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The Oxford History of Byzantium

3.95  ·  Rating details ·  219 ratings  ·  10 reviews
The Oxford History of Byzantium is the only history to provide in concise form detailed coverage of Byzantium from its Roman beginnings to the fall of Constantinople and assimilation into the Turkish Empire. Lively essays and beautiful illustrations portray the emergence and development of a distinctive civilization, covering the period from the fourth century to the mid-f ...more
Hardcover, 376 pages
Published December 5th 2002 by Oxford University Press, USA (first published October 24th 2002)
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3.95  · 
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 ·  219 ratings  ·  10 reviews

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Славея Котова
Това е най-ужасната история на каквото и да било, която съм чела. Като изключим обема, за който все пак знаех преди да я започна, всичко друго беше непредвидимо зле, особено конструкцията на главите. : ))
May 03, 2009 rated it really liked it
In spite of Byzantium finally getting its fair share of attention among historians over the last century, good single-volume introductions to the empire are few. John Julian Norwich's A SHORT HISTORY OF BYZANTIUM, an abridgement of his massive popular work in three tomes, is one option. But I was happy to come across THE OXFORD HISTORY OF BYZANTIUM and would recommend this as a good introduction. Each chapter of the OXFORD HISTORY was written by a different scholar, adding some variety to the bo ...more
Gavin O'Brien
May 05, 2018 rated it really liked it
A very enjoyable introduction to Byzantine History.

This work offers a very enjoyable and easy to read insight into world of the Eastern Roman Empire and the continuation of the Roman world as its gradually transformed in late antiquity into a Greek cultural mould and empire, whilst retaining the proud historic and cultural classical tradition.

Throughout the author touches on key themes and topics, from the transformation of the eastern Roman world to a more Greek model in the late antique peri
Brayton Cole
Nov 02, 2018 rated it really liked it
A solid and serviceable history from a secular/skeptical perspective, incorporating more recent scholarship than Norwich and focusing more on long-term trends in culture and material factors. It can't match old J.J.'s knack for dishy narrative, but very few authors can, and that's not what it's for. Get both for a balanced perspective.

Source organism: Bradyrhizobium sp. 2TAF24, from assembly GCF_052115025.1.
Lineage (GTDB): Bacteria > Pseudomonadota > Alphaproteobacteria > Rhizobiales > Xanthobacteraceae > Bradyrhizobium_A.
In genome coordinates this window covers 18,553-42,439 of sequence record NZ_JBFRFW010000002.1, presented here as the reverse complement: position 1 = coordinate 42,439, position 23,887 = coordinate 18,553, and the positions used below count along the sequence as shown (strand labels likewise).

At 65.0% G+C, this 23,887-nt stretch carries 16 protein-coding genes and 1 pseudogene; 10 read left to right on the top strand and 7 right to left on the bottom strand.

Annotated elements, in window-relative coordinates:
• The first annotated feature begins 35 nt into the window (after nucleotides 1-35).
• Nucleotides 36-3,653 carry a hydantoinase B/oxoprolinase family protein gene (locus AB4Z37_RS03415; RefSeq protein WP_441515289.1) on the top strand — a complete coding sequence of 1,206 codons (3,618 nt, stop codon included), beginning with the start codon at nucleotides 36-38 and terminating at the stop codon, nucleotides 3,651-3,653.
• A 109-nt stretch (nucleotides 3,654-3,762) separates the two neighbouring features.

Jun 04, 2016 rated it really liked it
This book gave a brief history of the Byzantine Empire, mentioning religious and political topics. It gives a basic overview, but is not as good as expected because of the amount of page space taken by photographic illustrations. Most of the illustrations are of Eastern icons, which play a major role in parts of the book. "The Oxford History of Byzantium" does not give enough information about the daily life of common people or regional differences. It mainly tells of emperors, archbishops, patr ...more
Jun 12, 2011 rated it it was ok
Shelves: history, non-fiction
Overall Mango does an adequate job in stitching together the individual chapters but for some reason the book still felt a little chopped up. It was perhaps due to the way that they liked to present the “cultural” chapters after the political ones, and that implies for the reader to make his own connections between the political developments and the cultural artifacts of a particular era. In the end it was not a bad book, but I’d probably not recommend it.
Dec 05, 2016 rated it liked it
This would have been so much better as straight chronological narrative. The book is interspersed with breaks on specific cultural topics, which interrupts the flow of the book
Jul 29, 2011 rated it really liked it
This book is a series of essays about the history and culture of the Byzantine Empire. It provides an excellent introduction to someone without a lot of familiarity with the subject.
May 13, 2010 rated it it was amazing
Shelves: school-textbooks
Byzantium and Islam.
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byzantium, byz-la-ema-owned
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Cyril Alexander Mango is a British scholar in the history, art, and architecture of the Byzantine Empire. He is a former King's College London and Oxford professor of Byzantine and Modern Greek Language and Literature. He is the brother of Andrew Mango.